Since the Blair government, private hospital groups have been an essential part of the strategy to help support the NHS reach its waiting time targets and, given current delays to cancer diagnosis and treatment as well as suspension of cancer screening services, NHS access to private resources is likely to continue long after lockdown has finished. In fact, there are already plans to extend the public-private partnership by two months, or longer in certain parts of the country.


It is now predicted that as many as one in six people in England could be waiting for NHS treatment by the autumn as a result of Covid-19 forcing hospitals to run at 60% capacity and, figures put together by health economists at the Nuffield Trust show that as many as 10 million people will be on waiting lists for NHS treatment before the end of the year.

With extension of the public-private partnership, and with many older NHS hospitals unprepared for the kind of infection prevention and control needed in the coming months, it is anticipated that private healthcare companies could end up providing up to two million NHS procedures a year.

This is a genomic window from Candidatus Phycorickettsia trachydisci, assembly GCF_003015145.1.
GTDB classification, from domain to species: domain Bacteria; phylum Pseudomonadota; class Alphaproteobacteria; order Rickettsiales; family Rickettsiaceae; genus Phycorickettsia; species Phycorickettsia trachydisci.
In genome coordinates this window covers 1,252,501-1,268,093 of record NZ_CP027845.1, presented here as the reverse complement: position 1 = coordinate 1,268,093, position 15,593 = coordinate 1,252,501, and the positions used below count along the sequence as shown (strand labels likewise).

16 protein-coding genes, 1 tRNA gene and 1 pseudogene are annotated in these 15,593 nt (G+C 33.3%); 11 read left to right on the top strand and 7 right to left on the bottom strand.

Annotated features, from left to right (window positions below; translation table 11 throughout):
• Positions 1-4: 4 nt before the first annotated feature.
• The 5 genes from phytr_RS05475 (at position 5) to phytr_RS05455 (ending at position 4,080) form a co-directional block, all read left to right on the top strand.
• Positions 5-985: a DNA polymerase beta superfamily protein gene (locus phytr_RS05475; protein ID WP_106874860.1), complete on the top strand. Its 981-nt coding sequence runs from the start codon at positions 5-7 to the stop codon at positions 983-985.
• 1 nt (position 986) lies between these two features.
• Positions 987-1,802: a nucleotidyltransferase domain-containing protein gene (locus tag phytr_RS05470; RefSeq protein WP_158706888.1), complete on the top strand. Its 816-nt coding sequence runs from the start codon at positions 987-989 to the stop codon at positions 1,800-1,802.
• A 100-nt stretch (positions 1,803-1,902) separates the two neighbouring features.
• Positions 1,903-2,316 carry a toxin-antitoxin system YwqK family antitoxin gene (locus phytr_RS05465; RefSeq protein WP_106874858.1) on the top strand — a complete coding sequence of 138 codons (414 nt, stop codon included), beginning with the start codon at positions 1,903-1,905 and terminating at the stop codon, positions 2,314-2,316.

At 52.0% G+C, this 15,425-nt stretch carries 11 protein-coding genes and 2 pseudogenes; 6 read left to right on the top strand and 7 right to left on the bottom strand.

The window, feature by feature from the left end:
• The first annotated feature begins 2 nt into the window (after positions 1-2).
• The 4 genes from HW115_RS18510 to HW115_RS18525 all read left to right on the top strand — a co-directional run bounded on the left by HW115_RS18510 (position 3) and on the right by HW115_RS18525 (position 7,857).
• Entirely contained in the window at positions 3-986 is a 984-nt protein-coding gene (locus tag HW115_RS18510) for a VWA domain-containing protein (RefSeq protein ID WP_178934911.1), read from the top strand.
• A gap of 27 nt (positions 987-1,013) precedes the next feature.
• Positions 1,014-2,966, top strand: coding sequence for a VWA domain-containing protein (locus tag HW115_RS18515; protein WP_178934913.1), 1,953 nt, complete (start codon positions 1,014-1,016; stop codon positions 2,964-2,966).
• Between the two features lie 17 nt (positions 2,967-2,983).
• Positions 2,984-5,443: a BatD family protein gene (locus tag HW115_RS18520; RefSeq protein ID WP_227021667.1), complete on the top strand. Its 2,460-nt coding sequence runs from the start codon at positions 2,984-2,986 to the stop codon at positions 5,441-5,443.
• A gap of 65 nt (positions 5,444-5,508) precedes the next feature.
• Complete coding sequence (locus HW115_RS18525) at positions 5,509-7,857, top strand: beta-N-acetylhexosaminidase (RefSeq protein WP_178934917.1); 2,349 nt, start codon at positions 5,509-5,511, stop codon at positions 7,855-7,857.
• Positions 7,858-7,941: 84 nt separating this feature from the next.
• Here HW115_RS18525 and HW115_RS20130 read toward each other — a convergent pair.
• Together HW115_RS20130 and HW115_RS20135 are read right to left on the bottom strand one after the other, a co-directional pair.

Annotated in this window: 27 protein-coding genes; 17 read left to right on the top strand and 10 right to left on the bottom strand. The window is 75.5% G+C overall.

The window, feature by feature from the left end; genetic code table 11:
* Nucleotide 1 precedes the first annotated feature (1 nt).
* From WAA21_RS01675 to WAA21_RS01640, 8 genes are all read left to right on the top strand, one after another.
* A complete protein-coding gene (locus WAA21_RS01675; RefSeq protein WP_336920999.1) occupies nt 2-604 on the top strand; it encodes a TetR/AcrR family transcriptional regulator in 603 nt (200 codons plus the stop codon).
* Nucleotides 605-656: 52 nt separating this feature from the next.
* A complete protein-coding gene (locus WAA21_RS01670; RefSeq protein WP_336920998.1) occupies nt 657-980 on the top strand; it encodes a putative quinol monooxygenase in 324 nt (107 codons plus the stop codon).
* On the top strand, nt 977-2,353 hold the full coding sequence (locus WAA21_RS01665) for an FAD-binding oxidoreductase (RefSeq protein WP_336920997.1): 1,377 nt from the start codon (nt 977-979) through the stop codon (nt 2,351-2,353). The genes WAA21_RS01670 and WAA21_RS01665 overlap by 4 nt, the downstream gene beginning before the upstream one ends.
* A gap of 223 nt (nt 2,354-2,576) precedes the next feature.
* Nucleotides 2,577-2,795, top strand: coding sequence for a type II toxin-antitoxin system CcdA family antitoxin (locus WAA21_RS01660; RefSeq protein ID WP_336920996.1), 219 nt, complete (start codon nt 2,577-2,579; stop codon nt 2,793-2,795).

Nigel Edwards, chief executive of the Nuffield Trust think-tank, has reported that only 15 20% of surgery has been performed during lockdown and that, despite being a country with high-income standards and high-income expectations, it is likely the NHS will experience an overall ‘relative decline’ during the next 18 months.

A balancing act

The historic delivery of surgical waiting list initiatives by the independent sector has suited the business model of the traditional private hospital that is built on high utilisation of operating theatre capacity. The financial cost to the NHS to deliver future waiting time targets is one of the unintended consequences of driving a lockdown approach to the pandemic rather than a test, track and trace strategy. It, therefore, appears that for the next 12-18 months, independent hospital groups will have to balance reintroduction of their core private services for insured and self-funding patients, while also managing NHS patients that are referred as part of these waiting-list initiatives. While this may provide
increased activity and revenues in the shorter term, looking forward it may become increasingly difficult to protect their core insured private business.